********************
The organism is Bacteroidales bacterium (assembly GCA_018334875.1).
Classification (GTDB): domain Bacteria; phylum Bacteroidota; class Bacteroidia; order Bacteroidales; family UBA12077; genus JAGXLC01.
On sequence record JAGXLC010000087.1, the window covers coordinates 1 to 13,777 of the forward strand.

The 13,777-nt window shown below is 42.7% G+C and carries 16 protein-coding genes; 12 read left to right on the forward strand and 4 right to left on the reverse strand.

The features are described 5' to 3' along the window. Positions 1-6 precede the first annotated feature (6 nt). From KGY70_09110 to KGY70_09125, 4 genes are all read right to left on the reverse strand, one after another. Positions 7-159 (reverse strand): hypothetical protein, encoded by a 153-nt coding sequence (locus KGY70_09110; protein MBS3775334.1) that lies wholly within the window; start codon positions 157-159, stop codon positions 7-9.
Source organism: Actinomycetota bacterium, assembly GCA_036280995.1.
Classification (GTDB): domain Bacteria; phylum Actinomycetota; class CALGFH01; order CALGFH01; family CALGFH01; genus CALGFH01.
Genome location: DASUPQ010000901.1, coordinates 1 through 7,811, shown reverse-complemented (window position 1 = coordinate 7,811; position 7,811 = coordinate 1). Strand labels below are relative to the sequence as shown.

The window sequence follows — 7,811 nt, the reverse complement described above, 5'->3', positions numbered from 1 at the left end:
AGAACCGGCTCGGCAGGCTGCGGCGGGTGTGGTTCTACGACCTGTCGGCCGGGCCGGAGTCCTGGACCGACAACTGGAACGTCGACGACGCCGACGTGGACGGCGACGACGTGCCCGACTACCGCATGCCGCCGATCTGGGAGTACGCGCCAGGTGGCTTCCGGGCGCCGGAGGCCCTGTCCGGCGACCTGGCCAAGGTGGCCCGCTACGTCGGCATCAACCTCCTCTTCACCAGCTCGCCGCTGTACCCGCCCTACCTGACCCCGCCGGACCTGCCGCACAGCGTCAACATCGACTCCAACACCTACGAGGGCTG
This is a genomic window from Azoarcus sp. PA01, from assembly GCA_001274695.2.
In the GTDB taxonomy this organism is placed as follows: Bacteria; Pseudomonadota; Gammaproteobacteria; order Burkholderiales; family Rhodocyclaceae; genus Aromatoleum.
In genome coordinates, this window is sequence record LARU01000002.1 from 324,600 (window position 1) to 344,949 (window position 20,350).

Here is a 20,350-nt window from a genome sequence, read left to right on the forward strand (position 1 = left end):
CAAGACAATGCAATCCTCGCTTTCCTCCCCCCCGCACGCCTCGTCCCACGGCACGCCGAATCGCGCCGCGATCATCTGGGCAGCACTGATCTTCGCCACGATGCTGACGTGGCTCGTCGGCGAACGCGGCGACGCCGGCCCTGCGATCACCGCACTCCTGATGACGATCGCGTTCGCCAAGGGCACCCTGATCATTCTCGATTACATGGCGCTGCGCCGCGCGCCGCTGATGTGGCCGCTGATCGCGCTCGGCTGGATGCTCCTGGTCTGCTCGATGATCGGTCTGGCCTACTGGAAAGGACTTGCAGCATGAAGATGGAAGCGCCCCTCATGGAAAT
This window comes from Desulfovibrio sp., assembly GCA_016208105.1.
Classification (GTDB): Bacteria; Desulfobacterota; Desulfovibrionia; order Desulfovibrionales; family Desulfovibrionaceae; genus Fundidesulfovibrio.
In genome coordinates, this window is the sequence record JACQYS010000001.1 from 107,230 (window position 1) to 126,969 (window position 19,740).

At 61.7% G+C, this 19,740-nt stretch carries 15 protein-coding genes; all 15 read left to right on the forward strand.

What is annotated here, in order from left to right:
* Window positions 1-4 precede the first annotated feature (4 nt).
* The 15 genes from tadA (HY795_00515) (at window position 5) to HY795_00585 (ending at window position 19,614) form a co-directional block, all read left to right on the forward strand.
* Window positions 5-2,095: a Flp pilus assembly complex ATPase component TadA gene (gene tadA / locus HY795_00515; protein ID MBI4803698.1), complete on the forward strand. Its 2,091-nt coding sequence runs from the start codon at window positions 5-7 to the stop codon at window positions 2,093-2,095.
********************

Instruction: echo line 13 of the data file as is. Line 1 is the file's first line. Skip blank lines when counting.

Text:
In genome coordinates, this window is sequence record LARU01000002.1 from 324,600 (window position 1) to 344,949 (window position 20,350).